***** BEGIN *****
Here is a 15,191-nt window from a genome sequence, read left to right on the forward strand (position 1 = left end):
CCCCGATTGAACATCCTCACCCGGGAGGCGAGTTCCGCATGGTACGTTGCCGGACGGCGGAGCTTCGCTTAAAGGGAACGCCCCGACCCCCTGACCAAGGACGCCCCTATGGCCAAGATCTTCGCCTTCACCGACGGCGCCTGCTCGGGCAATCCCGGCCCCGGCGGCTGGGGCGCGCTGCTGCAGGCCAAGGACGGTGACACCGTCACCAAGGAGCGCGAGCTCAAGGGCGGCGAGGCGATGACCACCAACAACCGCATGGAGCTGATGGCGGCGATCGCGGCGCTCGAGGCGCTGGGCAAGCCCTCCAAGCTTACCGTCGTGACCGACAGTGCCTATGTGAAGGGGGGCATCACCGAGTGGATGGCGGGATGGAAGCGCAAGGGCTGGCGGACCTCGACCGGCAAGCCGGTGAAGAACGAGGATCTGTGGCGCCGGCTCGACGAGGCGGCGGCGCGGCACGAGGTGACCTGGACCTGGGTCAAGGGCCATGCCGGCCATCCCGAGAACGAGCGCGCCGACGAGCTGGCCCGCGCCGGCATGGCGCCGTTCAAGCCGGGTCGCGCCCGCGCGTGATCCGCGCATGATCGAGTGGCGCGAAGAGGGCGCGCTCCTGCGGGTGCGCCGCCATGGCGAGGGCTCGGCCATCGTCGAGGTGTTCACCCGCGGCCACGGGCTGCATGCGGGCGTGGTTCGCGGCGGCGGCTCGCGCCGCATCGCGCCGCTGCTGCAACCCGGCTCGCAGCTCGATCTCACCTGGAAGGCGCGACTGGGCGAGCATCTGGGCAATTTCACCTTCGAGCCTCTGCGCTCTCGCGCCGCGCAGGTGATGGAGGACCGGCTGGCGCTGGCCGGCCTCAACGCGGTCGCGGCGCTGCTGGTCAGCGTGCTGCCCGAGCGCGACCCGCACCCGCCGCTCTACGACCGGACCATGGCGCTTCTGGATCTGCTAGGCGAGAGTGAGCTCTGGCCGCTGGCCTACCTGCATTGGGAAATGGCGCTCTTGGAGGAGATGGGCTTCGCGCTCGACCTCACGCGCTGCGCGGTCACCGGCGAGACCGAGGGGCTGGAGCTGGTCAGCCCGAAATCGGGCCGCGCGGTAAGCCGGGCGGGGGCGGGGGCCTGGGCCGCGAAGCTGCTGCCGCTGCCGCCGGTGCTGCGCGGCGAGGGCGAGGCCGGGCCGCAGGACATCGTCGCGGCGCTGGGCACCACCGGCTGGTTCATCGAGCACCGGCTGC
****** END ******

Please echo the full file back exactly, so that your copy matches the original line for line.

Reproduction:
Here is a 15,191-nt window from a genome sequence, read left to right on the forward strand (position 1 = left end):
CCCCGATTGAACATCCTCACCCGGGAGGCGAGTTCCGCATGGTACGTTGCCGGACGGCGGAGCTTCGCTTAAAGGGAACGCCCCGACCCCCTGACCAAGGACGCCCCTATGGCCAAGATCTTCGCCTTCACCGACGGCGCCTGCTCGGGCAATCCCGGCCCCGGCGGCTGGGGCGCGCTGCTGCAGGCCAAGGACGGTGACACCGTCACCAAGGAGCGCGAGCTCAAGGGCGGCGAGGCGATGACCACCAACAACCGCATGGAGCTGATGGCGGCGATCGCGGCGCTCGAGGCGCTGGGCAAGCCCTCCAAGCTTACCGTCGTGACCGACAGTGCCTATGTGAAGGGGGGCATCACCGAGTGGATGGCGGGATGGAAGCGCAAGGGCTGGCGGACCTCGACCGGCAAGCCGGTGAAGAACGAGGATCTGTGGCGCCGGCTCGACGAGGCGGCGGCGCGGCACGAGGTGACCTGGACCTGGGTCAAGGGCCATGCCGGCCATCCCGAGAACGAGCGCGCCGACGAGCTGGCCCGCGCCGGCATGGCGCCGTTCAAGCCGGGTCGCGCCCGCGCGTGATCCGCGCATGATCGAGTGGCGCGAAGAGGGCGCGCTCCTGCGGGTGCGCCGCCATGGCGAGGGCTCGGCCATCGTCGAGGTGTTCACCCGCGGCCACGGGCTGCATGCGGGCGTGGTTCGCGGCGGCGGCTCGCGCCGCATCGCGCCGCTGCTGCAACCCGGCTCGCAGCTCGATCTCACCTGGAAGGCGCGACTGGGCGAGCATCTGGGCAATTTCACCTTCGAGCCTCTGCGCTCTCGCGCCGCGCAGGTGATGGAGGACCGGCTGGCGCTGGCCGGCCTCAACGCGGTCGCGGCGCTGCTGGTCAGCGTGCTGCCCGAGCGCGACCCGCACCCGCCGCTCTACGACCGGACCATGGCGCTTCTGGATCTGCTAGGCGAGAGTGAGCTCTGGCCGCTGGCCTACCTGCATTGGGAAATGGCGCTCTTGGAGGAGATGGGCTTCGCGCTCGACCTCACGCGCTGCGCGGTCACCGGCGAGACCGAGGGGCTGGAGCTGGTCAGCCCGAAATCGGGCCGCGCGGTAAGCCGGGCGGGGGCGGGGGCCTGGGCCGCGAAGCTGCTGCCGCTGCCGCCGGTGCTGCGCGGCGAGGGCGAGGCCGGGCCGCAGGACATCGTCGCGGCGCTGGGCACCACCGGCTGGTTCATCGAGCACCGGCTGC